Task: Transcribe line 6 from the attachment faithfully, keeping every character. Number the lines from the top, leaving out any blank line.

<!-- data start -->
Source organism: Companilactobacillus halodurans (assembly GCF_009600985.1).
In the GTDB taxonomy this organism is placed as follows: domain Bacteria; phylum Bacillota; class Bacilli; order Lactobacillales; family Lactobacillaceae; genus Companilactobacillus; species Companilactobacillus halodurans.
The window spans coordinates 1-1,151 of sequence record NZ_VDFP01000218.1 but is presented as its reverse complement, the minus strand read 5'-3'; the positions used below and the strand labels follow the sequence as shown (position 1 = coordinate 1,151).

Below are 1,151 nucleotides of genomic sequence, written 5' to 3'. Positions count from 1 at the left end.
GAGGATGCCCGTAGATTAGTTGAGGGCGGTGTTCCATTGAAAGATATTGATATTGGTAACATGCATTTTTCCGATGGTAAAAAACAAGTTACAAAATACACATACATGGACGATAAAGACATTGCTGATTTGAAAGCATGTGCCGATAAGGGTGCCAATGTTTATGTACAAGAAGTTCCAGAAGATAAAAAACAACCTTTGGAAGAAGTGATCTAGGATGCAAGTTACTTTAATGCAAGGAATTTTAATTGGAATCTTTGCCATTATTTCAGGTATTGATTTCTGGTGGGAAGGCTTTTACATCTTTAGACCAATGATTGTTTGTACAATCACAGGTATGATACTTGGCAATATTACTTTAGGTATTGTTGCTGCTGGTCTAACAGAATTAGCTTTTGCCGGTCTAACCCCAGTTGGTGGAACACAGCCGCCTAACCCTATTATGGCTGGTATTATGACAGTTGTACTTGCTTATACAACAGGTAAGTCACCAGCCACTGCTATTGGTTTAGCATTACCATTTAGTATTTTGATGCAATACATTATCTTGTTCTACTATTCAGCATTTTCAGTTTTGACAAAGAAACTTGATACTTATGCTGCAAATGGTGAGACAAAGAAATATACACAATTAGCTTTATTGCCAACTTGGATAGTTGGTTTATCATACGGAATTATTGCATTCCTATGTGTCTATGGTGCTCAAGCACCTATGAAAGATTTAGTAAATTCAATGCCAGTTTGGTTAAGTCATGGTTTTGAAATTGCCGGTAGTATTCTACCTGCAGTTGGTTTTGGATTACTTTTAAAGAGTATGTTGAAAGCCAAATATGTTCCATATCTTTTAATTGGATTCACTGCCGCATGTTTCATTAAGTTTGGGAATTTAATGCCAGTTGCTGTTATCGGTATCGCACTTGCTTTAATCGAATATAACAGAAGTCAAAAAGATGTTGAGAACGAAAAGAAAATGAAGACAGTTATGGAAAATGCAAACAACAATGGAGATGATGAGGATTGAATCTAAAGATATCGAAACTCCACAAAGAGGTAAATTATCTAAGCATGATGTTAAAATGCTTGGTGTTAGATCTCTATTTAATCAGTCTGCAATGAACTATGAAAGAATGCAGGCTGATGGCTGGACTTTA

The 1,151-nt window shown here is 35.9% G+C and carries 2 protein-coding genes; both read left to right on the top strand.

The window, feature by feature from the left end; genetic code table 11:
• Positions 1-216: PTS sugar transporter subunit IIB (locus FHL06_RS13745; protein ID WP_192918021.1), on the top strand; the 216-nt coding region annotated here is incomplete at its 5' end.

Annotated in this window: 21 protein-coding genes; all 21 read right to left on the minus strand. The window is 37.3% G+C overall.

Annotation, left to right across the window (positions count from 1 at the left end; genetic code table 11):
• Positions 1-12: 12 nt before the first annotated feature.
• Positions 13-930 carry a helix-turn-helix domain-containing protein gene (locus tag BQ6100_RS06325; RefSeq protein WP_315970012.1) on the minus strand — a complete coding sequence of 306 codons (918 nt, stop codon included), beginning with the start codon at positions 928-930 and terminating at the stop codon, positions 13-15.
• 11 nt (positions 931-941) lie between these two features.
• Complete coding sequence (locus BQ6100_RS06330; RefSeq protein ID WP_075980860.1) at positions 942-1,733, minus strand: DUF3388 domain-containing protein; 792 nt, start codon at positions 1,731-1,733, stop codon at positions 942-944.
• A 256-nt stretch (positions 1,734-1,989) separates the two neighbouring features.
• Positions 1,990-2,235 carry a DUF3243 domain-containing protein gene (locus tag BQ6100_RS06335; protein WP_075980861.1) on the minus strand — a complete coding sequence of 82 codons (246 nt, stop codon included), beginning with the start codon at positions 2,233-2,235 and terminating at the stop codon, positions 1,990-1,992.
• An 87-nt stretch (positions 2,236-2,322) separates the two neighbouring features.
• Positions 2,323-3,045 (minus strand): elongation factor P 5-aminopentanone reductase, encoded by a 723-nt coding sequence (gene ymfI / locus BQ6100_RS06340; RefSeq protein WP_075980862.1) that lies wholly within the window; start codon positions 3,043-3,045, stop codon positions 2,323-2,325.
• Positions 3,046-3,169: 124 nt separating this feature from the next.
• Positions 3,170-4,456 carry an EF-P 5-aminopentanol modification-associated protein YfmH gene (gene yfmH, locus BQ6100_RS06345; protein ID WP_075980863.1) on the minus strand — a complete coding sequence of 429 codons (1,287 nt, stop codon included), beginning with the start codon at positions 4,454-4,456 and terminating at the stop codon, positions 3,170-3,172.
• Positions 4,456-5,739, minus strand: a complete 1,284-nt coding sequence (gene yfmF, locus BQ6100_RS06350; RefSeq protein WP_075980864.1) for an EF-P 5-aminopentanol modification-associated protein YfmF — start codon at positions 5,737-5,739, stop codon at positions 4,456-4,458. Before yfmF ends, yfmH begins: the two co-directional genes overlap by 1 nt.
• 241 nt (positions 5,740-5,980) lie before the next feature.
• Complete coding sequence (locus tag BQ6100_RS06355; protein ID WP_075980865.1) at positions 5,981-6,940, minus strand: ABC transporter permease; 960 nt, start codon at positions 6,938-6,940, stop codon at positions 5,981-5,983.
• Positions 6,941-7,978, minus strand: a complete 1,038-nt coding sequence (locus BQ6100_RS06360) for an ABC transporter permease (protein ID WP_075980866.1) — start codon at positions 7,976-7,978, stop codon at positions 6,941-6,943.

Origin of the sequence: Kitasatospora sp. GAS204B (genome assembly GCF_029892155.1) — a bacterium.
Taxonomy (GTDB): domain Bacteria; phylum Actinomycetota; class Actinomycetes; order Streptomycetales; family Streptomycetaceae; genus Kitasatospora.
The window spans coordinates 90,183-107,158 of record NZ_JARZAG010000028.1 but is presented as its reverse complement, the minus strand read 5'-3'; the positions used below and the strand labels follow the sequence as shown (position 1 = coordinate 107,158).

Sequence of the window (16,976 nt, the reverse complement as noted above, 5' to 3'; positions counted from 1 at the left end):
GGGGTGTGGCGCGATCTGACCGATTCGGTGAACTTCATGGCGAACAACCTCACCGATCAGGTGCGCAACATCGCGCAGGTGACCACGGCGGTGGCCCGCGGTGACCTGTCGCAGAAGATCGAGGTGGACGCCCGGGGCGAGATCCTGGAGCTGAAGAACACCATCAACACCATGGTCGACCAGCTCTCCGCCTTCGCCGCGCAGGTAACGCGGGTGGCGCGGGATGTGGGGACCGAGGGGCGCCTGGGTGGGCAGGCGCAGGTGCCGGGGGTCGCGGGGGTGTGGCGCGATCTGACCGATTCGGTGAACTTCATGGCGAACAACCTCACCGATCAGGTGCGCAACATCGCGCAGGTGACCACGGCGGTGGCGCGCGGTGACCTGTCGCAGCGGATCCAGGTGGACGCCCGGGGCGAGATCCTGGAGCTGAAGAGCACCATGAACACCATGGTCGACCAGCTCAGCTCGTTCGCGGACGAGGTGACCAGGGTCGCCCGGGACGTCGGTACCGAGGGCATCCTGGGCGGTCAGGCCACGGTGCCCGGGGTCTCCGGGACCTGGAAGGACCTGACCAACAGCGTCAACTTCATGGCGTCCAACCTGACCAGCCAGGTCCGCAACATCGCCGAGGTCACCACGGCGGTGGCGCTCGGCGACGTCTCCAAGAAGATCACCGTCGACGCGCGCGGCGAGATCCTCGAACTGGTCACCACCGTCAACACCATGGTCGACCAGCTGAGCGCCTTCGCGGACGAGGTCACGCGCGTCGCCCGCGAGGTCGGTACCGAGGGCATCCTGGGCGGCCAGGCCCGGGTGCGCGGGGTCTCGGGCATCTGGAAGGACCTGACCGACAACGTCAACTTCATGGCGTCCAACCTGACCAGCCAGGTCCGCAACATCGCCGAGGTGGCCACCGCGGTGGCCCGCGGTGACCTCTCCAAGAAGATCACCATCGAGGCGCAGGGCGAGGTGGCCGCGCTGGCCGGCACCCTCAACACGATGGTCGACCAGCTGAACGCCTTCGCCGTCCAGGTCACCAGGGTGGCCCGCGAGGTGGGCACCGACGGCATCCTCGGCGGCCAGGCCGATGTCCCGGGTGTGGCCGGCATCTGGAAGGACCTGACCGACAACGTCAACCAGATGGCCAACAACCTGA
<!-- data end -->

The 1,151-nt window shown here is 35.9% G+C and carries 2 protein-coding genes; both read left to right on the top strand.